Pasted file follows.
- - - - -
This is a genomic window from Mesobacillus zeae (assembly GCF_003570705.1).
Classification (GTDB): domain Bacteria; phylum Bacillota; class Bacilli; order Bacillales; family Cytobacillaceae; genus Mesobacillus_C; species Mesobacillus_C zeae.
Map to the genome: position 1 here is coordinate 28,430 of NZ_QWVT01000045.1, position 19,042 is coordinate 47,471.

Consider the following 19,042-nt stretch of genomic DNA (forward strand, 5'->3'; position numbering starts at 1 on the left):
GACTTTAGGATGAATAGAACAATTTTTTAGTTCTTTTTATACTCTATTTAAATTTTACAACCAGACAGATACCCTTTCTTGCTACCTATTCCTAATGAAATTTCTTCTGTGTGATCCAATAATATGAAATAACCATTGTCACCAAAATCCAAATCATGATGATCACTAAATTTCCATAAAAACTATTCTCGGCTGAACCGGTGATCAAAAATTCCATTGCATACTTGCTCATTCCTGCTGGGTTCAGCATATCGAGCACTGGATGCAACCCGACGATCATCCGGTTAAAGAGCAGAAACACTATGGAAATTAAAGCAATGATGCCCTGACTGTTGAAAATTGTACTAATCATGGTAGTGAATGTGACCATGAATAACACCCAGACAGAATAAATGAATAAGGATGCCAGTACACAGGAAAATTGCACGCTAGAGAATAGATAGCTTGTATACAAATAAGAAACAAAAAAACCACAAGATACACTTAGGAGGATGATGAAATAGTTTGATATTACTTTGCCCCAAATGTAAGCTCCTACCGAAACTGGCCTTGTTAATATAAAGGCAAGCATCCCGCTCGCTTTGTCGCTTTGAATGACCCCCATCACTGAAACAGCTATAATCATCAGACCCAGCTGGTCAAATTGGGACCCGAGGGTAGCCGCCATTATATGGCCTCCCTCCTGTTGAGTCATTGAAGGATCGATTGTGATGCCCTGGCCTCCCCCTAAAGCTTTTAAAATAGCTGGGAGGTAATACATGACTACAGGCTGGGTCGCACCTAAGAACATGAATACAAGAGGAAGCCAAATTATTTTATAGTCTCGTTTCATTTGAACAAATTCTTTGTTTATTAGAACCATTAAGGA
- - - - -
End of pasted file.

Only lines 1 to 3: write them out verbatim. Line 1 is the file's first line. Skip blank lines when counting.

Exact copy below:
This is a genomic window from Mesobacillus zeae (assembly GCF_003570705.1).
Classification (GTDB): domain Bacteria; phylum Bacillota; class Bacilli; order Bacillales; family Cytobacillaceae; genus Mesobacillus_C; species Mesobacillus_C zeae.
Map to the genome: position 1 here is coordinate 28,430 of NZ_QWVT01000045.1, position 19,042 is coordinate 47,471.